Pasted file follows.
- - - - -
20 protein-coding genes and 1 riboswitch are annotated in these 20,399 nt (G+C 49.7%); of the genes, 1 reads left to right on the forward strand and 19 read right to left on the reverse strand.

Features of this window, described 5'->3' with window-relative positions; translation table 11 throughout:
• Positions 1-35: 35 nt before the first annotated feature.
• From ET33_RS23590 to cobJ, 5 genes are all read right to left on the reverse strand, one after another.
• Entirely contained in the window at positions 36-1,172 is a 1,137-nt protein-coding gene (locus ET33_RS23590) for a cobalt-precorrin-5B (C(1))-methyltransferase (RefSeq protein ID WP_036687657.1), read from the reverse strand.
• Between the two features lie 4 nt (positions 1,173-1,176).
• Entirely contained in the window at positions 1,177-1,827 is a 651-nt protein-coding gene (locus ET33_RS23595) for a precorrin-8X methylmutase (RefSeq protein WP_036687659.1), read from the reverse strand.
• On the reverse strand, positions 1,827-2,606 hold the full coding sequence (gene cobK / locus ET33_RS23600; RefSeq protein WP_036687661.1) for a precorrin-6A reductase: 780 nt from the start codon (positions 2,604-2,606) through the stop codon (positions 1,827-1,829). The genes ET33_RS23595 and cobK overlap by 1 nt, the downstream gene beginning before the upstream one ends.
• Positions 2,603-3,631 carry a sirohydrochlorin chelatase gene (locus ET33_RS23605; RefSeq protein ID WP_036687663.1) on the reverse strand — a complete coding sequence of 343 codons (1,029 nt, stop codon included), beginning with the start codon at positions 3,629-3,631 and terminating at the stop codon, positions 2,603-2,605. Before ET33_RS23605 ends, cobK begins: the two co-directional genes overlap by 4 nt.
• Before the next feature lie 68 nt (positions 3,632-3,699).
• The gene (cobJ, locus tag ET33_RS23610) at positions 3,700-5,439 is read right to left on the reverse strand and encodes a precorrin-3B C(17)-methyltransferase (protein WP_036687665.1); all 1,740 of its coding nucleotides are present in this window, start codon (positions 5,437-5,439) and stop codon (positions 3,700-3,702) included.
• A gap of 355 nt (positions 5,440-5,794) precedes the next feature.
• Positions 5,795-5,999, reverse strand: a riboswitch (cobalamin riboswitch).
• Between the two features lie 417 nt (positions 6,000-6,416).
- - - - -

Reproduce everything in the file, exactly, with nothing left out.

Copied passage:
20 protein-coding genes and 1 riboswitch are annotated in these 20,399 nt (G+C 49.7%); of the genes, 1 reads left to right on the forward strand and 19 read right to left on the reverse strand.

Features of this window, described 5'->3' with window-relative positions; translation table 11 throughout:
• Positions 1-35: 35 nt before the first annotated feature.
• From ET33_RS23590 to cobJ, 5 genes are all read right to left on the reverse strand, one after another.
• Entirely contained in the window at positions 36-1,172 is a 1,137-nt protein-coding gene (locus ET33_RS23590) for a cobalt-precorrin-5B (C(1))-methyltransferase (RefSeq protein ID WP_036687657.1), read from the reverse strand.
• Between the two features lie 4 nt (positions 1,173-1,176).
• Entirely contained in the window at positions 1,177-1,827 is a 651-nt protein-coding gene (locus ET33_RS23595) for a precorrin-8X methylmutase (RefSeq protein WP_036687659.1), read from the reverse strand.
• On the reverse strand, positions 1,827-2,606 hold the full coding sequence (gene cobK / locus ET33_RS23600; RefSeq protein WP_036687661.1) for a precorrin-6A reductase: 780 nt from the start codon (positions 2,604-2,606) through the stop codon (positions 1,827-1,829). The genes ET33_RS23595 and cobK overlap by 1 nt, the downstream gene beginning before the upstream one ends.
• Positions 2,603-3,631 carry a sirohydrochlorin chelatase gene (locus ET33_RS23605; RefSeq protein ID WP_036687663.1) on the reverse strand — a complete coding sequence of 343 codons (1,029 nt, stop codon included), beginning with the start codon at positions 3,629-3,631 and terminating at the stop codon, positions 2,603-2,605. Before ET33_RS23605 ends, cobK begins: the two co-directional genes overlap by 4 nt.
• Before the next feature lie 68 nt (positions 3,632-3,699).
• The gene (cobJ, locus tag ET33_RS23610) at positions 3,700-5,439 is read right to left on the reverse strand and encodes a precorrin-3B C(17)-methyltransferase (protein WP_036687665.1); all 1,740 of its coding nucleotides are present in this window, start codon (positions 5,437-5,439) and stop codon (positions 3,700-3,702) included.
• A gap of 355 nt (positions 5,440-5,794) precedes the next feature.
• Positions 5,795-5,999, reverse strand: a riboswitch (cobalamin riboswitch).
• Between the two features lie 417 nt (positions 6,000-6,416).